Lora’s question seemed innocent enough, but it was enough to touch off a war of words and prove that building science isn’t always as dryly academic as you might guess. It can, in fact, get downright cantankerous.
Lora’s HVAC installer wanted to insulate the ducts in her house with double-wrapped bubble wrap “as a cheaper way to achieve R-6.” Fine, she thought, but does the stuff really work?
It “sort of works,” said Green Building Advisor Michael Chandler, but a better option is installing foil-faced duct insulation (not foil-faced bubble wrap) after ducts have been sealed with mastic and checked for air-tightness, preferably by an independent tester. Foil-faced bubble wrap “is not Energy Star or Manual D approved,” he wrote, “and is generally viewed as snake oil by reputable builders.”
Senior editor Martin Holladay was next, picking up the “snake oil” theme and going on to say any claim that bubble wrap is the equivalent of R-6 duct insulation is a “scam and a fraud.” He specifically cited a company called Reflectix, which makes a 5/16-inch thick material consisting of bubble-wrap plastic between layers of reflective material. “According to ASTM C518 tests commissioned by Reflectix, the product has an R-value of 1.04,” Holladay wrote. “(Reflectix does not mention this R-value of 1.04 on its Web site; however, it can be found in a laboratory report available from the company on request.)”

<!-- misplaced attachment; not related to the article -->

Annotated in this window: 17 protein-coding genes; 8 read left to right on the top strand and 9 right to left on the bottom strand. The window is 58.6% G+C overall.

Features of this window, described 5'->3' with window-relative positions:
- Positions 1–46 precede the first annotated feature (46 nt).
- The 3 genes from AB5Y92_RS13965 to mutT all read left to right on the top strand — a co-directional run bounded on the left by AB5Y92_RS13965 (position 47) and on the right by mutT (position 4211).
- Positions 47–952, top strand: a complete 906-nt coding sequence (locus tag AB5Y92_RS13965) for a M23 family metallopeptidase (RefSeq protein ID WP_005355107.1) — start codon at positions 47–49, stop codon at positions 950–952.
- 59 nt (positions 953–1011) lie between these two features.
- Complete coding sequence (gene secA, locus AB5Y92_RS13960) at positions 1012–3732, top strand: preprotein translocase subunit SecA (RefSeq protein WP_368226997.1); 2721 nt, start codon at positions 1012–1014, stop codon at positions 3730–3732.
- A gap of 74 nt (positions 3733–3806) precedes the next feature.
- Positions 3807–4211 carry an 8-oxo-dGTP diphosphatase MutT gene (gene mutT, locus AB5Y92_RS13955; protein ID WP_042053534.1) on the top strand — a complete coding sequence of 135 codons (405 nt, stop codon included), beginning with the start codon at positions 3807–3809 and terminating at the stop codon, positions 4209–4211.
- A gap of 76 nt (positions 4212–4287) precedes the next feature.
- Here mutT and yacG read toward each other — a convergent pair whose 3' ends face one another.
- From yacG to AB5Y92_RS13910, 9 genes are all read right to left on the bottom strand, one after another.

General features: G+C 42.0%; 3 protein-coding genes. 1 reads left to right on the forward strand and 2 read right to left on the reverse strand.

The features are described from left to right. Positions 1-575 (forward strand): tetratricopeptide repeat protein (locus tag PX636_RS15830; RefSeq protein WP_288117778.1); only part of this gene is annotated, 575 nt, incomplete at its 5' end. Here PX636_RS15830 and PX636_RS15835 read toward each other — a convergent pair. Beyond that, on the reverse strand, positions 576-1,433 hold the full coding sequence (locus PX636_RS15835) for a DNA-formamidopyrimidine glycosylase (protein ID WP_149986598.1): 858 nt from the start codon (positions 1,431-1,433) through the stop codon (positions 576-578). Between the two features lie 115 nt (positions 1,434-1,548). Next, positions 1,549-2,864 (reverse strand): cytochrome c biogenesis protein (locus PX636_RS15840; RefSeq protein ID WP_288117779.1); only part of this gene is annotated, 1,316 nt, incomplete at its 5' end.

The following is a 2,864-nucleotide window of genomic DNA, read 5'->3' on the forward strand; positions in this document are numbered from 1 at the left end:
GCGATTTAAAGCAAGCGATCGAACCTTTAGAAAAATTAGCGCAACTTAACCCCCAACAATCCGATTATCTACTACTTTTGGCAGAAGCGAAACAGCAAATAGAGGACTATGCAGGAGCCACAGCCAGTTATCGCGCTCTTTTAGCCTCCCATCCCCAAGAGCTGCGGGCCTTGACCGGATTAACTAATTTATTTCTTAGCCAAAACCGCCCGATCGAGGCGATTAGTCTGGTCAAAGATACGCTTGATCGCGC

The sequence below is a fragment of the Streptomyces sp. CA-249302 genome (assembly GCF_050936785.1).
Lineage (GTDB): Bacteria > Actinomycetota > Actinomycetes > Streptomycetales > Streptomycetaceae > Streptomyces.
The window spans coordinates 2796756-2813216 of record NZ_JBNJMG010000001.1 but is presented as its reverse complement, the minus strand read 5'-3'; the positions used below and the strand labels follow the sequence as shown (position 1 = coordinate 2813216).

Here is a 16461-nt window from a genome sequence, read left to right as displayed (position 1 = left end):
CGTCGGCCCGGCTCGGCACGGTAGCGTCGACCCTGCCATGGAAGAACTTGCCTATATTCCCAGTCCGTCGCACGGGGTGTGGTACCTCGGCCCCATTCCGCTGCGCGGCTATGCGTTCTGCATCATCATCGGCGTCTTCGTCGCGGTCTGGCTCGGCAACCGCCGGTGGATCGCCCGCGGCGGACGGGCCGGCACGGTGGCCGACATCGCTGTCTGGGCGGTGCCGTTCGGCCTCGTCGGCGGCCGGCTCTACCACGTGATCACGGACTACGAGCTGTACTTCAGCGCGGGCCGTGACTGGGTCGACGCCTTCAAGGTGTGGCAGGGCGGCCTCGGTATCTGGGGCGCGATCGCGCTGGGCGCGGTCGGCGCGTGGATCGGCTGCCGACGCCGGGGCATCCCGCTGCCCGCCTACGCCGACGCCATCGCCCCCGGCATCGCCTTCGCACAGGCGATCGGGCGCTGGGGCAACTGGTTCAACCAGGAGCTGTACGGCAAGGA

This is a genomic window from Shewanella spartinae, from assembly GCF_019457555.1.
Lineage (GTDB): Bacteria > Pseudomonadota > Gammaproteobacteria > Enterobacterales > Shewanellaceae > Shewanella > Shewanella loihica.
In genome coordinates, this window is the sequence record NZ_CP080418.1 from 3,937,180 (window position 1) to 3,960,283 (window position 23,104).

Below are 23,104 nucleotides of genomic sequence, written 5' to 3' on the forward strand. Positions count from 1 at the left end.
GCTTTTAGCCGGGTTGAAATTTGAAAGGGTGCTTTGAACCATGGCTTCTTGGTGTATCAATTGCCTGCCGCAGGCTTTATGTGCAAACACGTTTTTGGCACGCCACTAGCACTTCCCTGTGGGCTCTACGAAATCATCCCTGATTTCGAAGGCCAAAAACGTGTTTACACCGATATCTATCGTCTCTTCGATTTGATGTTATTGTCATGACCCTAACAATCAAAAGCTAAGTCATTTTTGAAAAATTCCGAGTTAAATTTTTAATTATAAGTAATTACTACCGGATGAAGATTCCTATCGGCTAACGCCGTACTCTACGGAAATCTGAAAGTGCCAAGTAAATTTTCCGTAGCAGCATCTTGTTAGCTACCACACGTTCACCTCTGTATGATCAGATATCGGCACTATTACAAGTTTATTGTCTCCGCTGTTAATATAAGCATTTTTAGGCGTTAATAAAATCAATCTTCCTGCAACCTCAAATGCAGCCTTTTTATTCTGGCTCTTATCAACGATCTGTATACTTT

Installation is the key to performance
As Holladay points out, the R-6 insulating value is based on the complete assembly, not the material alone. In tests conducted by the ICC Evaluation Service, the bubble wrap was installed over a continuous 3/4-inch air space around the duct. “In fact,” he added, “the reported R-6 derives to a large extent from the air space, not the Reflectix.”
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